It took just over a quarter of a year for the development team of the machine learning framework PyTorch to announce another new version, 1.12, after the first release in 2022. A total of 433 developers with 3124 commits have contributed to the realization of a whole range of innovations and improvements in this version. This time also includes some beta versions. For example, TorchArrow, a library for preprocessing batch data for machine learning and AWS S3 integration, is available in a beta version.
New APIs still in beta status
According to the description in the blog post, the new TorchArrow library should be able to offer programmers a high-performance and Pandas-like, easy-to-use API that they can use to accelerate their preprocessing workflows and development. To do this, this feature provides a Python DataFrame interface with the following characteristics:
- A powerful CPU backend, vectorized and extensible user-defined functions (UDFs) with Velox,
- seamless handover with PyTorch or other model authors, such as tensor collation and easy integration with PyTorch DataLoader and DataPipes as well
- the zero copy for external readers via Arrow In-Memory Columnar Format.
If you want to test this library yourself, you can access an example in the form of a 10-minute tutorial as well as the installation instructions or the API documentation. The development team also offers a prototype that demonstrates a TorchRec-based training loop using TorchArrow’s on-the-fly preprocessing on GitHub.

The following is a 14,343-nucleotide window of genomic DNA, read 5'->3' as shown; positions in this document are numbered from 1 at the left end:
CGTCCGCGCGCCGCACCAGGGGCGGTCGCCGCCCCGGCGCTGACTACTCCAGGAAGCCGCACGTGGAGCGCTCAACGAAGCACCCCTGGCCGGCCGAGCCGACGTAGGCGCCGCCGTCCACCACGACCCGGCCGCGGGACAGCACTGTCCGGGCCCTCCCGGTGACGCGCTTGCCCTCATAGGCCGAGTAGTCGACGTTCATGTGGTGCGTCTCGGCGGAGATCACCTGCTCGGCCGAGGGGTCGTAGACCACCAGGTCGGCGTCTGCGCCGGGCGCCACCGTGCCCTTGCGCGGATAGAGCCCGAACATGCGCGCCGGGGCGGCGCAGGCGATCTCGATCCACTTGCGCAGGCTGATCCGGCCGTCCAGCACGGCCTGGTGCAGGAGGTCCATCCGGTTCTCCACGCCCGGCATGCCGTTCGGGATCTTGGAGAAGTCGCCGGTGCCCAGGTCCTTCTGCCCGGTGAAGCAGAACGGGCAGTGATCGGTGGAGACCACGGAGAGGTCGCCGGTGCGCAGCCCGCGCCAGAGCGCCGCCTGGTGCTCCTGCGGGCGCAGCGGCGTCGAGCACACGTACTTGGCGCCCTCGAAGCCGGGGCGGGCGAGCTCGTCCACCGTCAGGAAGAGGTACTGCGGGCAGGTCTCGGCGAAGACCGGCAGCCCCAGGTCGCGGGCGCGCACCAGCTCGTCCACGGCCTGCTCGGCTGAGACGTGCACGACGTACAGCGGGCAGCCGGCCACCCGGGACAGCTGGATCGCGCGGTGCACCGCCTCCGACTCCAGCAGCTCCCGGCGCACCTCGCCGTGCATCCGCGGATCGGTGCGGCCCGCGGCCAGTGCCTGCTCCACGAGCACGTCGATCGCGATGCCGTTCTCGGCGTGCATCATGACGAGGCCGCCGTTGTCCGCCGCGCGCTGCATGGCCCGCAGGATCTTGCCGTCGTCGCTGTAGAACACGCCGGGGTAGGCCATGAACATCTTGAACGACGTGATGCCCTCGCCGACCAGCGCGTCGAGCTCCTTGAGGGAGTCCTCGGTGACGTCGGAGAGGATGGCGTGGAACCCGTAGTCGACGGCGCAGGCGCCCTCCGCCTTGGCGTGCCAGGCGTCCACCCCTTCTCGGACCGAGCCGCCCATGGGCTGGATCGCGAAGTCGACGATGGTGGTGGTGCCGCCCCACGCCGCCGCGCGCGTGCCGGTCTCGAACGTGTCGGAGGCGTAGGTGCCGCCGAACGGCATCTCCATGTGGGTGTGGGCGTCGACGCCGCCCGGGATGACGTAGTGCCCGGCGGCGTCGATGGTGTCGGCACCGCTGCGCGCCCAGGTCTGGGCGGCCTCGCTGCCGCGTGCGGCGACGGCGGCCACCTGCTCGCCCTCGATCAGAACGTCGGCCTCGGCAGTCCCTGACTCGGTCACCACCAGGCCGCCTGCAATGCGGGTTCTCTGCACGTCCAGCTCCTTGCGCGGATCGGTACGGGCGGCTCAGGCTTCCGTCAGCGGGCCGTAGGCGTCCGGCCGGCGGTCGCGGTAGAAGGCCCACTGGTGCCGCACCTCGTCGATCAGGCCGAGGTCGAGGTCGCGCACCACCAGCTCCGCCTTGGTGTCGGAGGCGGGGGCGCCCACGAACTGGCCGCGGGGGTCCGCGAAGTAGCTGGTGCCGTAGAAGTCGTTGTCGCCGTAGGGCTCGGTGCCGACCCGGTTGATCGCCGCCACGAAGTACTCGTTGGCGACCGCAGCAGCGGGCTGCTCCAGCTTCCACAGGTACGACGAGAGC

Module calculations with full flexibility
As in the previous release, some new functionality is still in beta. This includes a functional API for modules: PyTorch 1.12 introduces this new function to functionally apply module calculation with a given set of parameters. The development team behind the software justify this by saying that the traditional PyTorch module usage pattern, which internally maintains a static set of parameters, is sometimes too restrictive – especially when implementing algorithms for meta-learning, where multiple sets of parameters across optimization steps must be maintained.
torch.nn.utils.stateless.functional_call() allows module calculations with full flexibility in the set of parameters used, while not requiring re-implementation of the module in a functional way. Any parameter or buffer present in the module can be replaced with an externally defined value for use in the call.
Deep learning compiler nvFuser as standard
With release 1.12, the PyTorch development team has also replaced the standard fuser (for Volta and later CUDA accelerators). It now uses nvFuser, which supports a wider range of operations and is faster than NNC, the previous fuser for CUDA devices. The developers promise to explain nvFuser in more detail in an upcoming blog post and also show how the compiler can be used to speed up training for a large number of networks. Interested parties can already find further details on use and troubleshooting in the nvFuser documentation.
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